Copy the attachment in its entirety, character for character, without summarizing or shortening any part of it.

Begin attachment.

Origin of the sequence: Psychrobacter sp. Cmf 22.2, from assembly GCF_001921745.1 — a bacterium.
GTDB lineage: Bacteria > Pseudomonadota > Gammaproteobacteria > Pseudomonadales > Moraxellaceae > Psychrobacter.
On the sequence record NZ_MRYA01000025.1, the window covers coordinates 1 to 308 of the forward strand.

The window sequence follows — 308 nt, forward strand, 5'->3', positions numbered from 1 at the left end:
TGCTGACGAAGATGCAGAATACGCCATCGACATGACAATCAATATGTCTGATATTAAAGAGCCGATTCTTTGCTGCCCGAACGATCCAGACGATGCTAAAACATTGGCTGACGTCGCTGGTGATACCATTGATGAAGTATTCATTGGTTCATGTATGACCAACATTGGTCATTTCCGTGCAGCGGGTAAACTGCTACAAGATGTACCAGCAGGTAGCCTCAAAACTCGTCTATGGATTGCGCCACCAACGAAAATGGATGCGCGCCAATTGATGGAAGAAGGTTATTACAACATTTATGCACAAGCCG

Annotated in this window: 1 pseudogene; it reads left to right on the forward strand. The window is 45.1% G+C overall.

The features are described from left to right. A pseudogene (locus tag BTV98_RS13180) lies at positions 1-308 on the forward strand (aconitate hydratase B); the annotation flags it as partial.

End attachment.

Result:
Origin of the sequence: Psychrobacter sp. Cmf 22.2, from assembly GCF_001921745.1 — a bacterium.
GTDB lineage: Bacteria > Pseudomonadota > Gammaproteobacteria > Pseudomonadales > Moraxellaceae > Psychrobacter.
On the sequence record NZ_MRYA01000025.1, the window covers coordinates 1 to 308 of the forward strand.

The window sequence follows — 308 nt, forward strand, 5'->3', positions numbered from 1 at the left end:
TGCTGACGAAGATGCAGAATACGCCATCGACATGACAATCAATATGTCTGATATTAAAGAGCCGATTCTTTGCTGCCCGAACGATCCAGACGATGCTAAAACATTGGCTGACGTCGCTGGTGATACCATTGATGAAGTATTCATTGGTTCATGTATGACCAACATTGGTCATTTCCGTGCAGCGGGTAAACTGCTACAAGATGTACCAGCAGGTAGCCTCAAAACTCGTCTATGGATTGCGCCACCAACGAAAATGGATGCGCGCCAATTGATGGAAGAAGGTTATTACAACATTTATGCACAAGCCG

Annotated in this window: 1 pseudogene; it reads left to right on the forward strand. The window is 45.1% G+C overall.

The features are described from left to right. A pseudogene (locus tag BTV98_RS13180) lies at positions 1-308 on the forward strand (aconitate hydratase B); the annotation flags it as partial.